- Fence height. Is there dangerous wildlife in the area? Do you have small pets? Be sure to consider the best way to protect them from becoming prey. For example, if coyotes are a problem, you’ll want a fence at least 6 feet high and possibly with a roll bar.
- Do you want a built-in outdoor grill? Plan for it with a gas line and electrical for outdoor fridge and sink.
- Make sure your outdoor hose faucets are where you want them. You’ll need one in back, one in front, maybe more. Consider your landscaping design and where your cars park in case you will be washing them in your driveway.
- Also, make sure the faucets have extra protection for freezing weather.
- Make sure any walking paths are bare-feet friendly
- Does the stone/brick on your home require additional care? Lighter stone is more likely to show stains and you may be power washing it with more frequency than darker stone.
- Don’t put your water heater in the attic. If you can’t put it on a bottom floor, then have it installed over the garage where the least amount of structural damage can occur if it leaks.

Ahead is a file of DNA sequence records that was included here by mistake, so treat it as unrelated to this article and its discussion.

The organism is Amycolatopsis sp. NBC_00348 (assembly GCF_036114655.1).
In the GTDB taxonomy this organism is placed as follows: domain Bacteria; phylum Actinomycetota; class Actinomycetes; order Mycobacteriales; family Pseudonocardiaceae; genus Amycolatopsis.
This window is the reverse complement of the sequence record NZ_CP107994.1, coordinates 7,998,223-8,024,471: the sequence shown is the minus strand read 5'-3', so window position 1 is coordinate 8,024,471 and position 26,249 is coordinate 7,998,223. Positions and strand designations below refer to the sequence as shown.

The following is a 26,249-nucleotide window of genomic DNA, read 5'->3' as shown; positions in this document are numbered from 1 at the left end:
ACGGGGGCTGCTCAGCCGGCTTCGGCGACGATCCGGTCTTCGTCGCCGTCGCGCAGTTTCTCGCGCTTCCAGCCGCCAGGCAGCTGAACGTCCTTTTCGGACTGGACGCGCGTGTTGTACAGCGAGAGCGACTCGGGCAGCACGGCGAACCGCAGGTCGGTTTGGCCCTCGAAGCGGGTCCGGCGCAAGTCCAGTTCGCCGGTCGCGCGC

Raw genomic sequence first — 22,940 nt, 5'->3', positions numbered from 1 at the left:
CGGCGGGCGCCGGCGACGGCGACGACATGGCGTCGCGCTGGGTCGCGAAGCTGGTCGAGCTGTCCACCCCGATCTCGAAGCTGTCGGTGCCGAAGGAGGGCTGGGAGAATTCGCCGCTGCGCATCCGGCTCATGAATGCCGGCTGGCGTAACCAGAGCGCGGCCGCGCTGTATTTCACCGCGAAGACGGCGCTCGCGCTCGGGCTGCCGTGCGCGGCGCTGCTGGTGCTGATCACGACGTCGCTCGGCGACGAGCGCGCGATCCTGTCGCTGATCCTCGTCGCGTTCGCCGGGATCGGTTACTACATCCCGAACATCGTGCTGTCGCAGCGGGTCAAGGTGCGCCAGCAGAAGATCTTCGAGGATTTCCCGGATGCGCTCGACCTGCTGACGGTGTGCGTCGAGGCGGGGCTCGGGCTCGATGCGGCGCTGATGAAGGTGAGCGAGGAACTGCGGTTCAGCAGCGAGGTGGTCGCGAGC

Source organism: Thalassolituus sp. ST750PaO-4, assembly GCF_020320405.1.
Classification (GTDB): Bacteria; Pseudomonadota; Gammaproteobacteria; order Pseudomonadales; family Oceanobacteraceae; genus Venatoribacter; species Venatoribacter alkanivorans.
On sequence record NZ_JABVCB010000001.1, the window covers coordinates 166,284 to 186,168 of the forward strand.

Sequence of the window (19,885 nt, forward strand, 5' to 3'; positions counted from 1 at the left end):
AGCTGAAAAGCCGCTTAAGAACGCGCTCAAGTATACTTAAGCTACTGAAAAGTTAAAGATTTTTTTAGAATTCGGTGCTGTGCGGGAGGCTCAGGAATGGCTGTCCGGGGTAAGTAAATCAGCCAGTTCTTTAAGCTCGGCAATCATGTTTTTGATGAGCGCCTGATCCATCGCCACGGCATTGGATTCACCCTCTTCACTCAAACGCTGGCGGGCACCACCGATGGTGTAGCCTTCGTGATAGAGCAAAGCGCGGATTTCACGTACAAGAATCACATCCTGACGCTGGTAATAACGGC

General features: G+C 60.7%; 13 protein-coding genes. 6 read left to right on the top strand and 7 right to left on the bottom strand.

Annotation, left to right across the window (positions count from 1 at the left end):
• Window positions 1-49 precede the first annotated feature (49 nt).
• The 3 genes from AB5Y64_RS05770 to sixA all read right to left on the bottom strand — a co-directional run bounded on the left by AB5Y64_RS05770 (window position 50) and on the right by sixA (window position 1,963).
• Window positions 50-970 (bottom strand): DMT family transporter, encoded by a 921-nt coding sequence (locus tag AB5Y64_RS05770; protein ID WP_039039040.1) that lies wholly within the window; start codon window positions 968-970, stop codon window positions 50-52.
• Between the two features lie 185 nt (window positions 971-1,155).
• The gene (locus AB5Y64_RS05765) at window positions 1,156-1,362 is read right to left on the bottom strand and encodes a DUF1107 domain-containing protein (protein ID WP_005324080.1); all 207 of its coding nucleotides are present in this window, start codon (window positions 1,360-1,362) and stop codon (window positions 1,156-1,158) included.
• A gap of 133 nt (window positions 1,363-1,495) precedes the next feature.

- Check the width and depth of the garage and make sure you can get your SUV in and still open the doors
- Do you want overhead storage installed?
- Add a sink in the utility/laundry room, and hanging bar for wet clothes
- Lots of people also like to have a space in the utility room for a deep freeze
- Consider a floor drain in the utility room in the event your washing machine leaks
- A walk-through from the master closet to the laundry room is nice if your layout allows it
- Don’t put hardwood floors in rooms that are prone to water leaks (like the kitchen).